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A New SEC to Reopen Board Elections Issue

September 25, 2006|Jonathan Peterson | Times Staff Writer

WASHINGTON — The Securities and Exchange Commission is again confronting the issue that nearly tore it apart two years ago: the right of shareholders to nominate candidates in corporate board elections.

Former SEC Chairman William H. Donaldson tried to establish a means for large blocs of shareholders to place nominees directly on corporate ballot cards. But his plan was shelved amid fierce resistance from two fellow commissioners and the business community.

The matter has been brought back to the forefront by a federal appeals court ruling Sept. 5, which said SEC staff improperly allowed American International Group Inc. to block a measure that would have made it easier for investors to nominate their own candidates for the board.

The court decision "kind of put it back on the commission's plate," said Martin P. Dunn, deputy director of the SEC's division of corporation finance.

The commission that plans to take up the matter Oct. 18 is significantly different from the one that deadlocked over the Donaldson plan.

Donaldson has been replaced as chairman by Christopher Cox, the former Republican congressman from Newport Beach who has worked to build consensus on the five-member panel. In addition, a Republican opponent of the Donaldson plan, Cynthia A. Glassman, has been replaced by Kathleen L. Casey, a former congressional staffer whose approach to the issue is not clear.

The Democratic commissioners support the goal of shareholder access, setting up Cox as the potential swing vote on the panel, which has three Republicans and two Democrats. Cox isn't tipping his hand, and he was not available for an interview late last week.

The commission has several possible paths.

One would be to endorse the approach of its staff, which has been to allow companies to deny shareholders access to corporate election ballots. Experts said the court would be satisfied with the approach as long as the SEC came up with a clear and consistent rationale.

Or the commission could give the staff discretion to grant shareholder access to ballots on a case-by-case basis.

Alternatively, the SEC could seek to resurrect a contentious plan creating a nationwide procedure for shareholders to put their own candidates on corporate ballots.

Such a right "is the Holy Grail of corporate board reform," said Richard Ferlauto, director of pension and benefit policy at the American Federation of State, County and Municipal Employees, whose pension plan had pressed the matter at AIG. "Throughout the history of the [SEC], shareholders have sought the ability to directly nominate. It's really about how you're going to balance the power between company management and company owners."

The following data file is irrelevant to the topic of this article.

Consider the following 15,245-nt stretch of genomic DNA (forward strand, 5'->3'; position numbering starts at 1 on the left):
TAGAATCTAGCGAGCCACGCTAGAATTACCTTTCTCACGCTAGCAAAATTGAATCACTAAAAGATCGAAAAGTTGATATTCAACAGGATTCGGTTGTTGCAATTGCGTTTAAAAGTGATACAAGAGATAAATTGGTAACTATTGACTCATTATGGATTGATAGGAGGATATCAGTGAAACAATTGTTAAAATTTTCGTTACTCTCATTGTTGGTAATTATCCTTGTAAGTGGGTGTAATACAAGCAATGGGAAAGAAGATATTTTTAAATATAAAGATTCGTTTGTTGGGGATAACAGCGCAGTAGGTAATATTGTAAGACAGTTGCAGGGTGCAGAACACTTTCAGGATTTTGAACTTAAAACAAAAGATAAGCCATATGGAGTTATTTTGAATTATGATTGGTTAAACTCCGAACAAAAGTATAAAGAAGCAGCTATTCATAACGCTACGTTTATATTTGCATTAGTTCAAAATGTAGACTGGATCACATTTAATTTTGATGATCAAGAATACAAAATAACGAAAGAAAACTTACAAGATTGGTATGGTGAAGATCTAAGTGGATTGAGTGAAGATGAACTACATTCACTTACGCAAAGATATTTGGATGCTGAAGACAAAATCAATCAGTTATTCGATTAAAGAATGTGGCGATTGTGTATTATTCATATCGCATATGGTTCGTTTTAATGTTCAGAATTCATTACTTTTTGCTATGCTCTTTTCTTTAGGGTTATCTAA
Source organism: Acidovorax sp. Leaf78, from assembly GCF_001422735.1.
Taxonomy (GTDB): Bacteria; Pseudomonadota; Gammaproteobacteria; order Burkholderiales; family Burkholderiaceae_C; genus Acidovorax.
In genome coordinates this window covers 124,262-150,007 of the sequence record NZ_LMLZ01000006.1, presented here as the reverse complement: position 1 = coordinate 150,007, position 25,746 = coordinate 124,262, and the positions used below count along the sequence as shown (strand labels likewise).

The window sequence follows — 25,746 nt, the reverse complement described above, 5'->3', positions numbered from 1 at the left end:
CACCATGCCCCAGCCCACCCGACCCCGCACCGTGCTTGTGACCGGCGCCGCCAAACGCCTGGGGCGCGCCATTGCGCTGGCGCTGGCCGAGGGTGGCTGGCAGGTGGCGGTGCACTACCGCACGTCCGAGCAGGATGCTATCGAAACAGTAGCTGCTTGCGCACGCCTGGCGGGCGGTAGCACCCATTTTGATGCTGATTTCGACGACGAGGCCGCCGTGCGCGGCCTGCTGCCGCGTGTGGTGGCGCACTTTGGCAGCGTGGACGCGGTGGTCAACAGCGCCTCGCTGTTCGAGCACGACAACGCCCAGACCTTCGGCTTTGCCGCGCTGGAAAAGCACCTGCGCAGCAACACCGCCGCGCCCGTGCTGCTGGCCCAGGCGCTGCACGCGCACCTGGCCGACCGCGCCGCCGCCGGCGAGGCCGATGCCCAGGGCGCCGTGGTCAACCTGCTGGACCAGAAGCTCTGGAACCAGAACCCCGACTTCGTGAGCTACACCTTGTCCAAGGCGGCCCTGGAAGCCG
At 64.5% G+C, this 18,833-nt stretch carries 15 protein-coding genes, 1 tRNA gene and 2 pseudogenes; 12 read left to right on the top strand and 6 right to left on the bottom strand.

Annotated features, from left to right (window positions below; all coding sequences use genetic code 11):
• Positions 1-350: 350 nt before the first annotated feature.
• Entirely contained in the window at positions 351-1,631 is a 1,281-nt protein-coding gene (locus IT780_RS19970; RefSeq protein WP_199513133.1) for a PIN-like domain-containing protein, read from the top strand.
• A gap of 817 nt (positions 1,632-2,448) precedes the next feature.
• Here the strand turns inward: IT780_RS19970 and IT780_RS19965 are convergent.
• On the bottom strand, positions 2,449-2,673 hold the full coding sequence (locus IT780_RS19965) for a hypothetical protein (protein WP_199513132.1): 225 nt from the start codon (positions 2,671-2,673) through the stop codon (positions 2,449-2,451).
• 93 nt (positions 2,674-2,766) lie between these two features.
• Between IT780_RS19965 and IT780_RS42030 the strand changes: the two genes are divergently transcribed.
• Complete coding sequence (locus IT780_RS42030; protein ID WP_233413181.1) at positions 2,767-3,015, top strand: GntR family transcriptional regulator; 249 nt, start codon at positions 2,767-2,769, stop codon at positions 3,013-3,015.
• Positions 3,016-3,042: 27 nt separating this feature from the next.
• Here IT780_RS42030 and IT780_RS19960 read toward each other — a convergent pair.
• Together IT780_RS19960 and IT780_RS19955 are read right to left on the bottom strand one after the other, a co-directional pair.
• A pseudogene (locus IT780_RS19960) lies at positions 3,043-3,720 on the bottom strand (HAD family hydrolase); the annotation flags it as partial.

Business interests, however, contend that it could give narrow interests undue influence over companies by allowing them to take control of corporate boards.

Currently, investors are allowed to nominate board members, but they typically must shoulder the costs of postage and election materials -- large expenses that discourage independent challenges.

The proposal by AFSCME's pension fund would have allowed shareholders owning 3% of shares for a year to put their own candidates on the corporate board ballot.

Without taking sides on the underlying philosophical issue of shareholder rights, the U.S. 2nd Circuit Court of Appeals found that the SEC staff had not been consistent in its rulings on such requests, and it in effect tossed the matter back to the agency.

Still, large obstacles could stand in the way of a sweeping rule overhaul and push regulators toward a more limited response to the court.

One is the calendar. Cox has said he wants to clarify the matter in time for the 2007 corporate meetings, leaving limited time to jump-start a potentially controversial rulemaking process.

"A lot of people are hoping the SEC will open up the whole debate on ballot access. But given the timetable, it's more likely they'll hammer in place" their current approach, said Patrick McGurn, executive vice president of Institutional Shareholder Services, a proxy advisory firm in Rockville, Md.

Beyond that, powerful interests are lobbying against change. In the weeks since the court decision, the Business Roundtable, which represents large corporations, has visited the SEC's glass tower in Washington twice to make its case.

Corporate opponents of greater shareholder rights to nominate board members contend that changing the longtime practice runs the risk of politicizing company elections in a way that would be harmful while distracting directors from their fundamental duties.

"You don't want to see board members so preoccupied with contested elections that they stop minding the store," said Thomas J. Lehner, director of public policy at the Business Roundtable.

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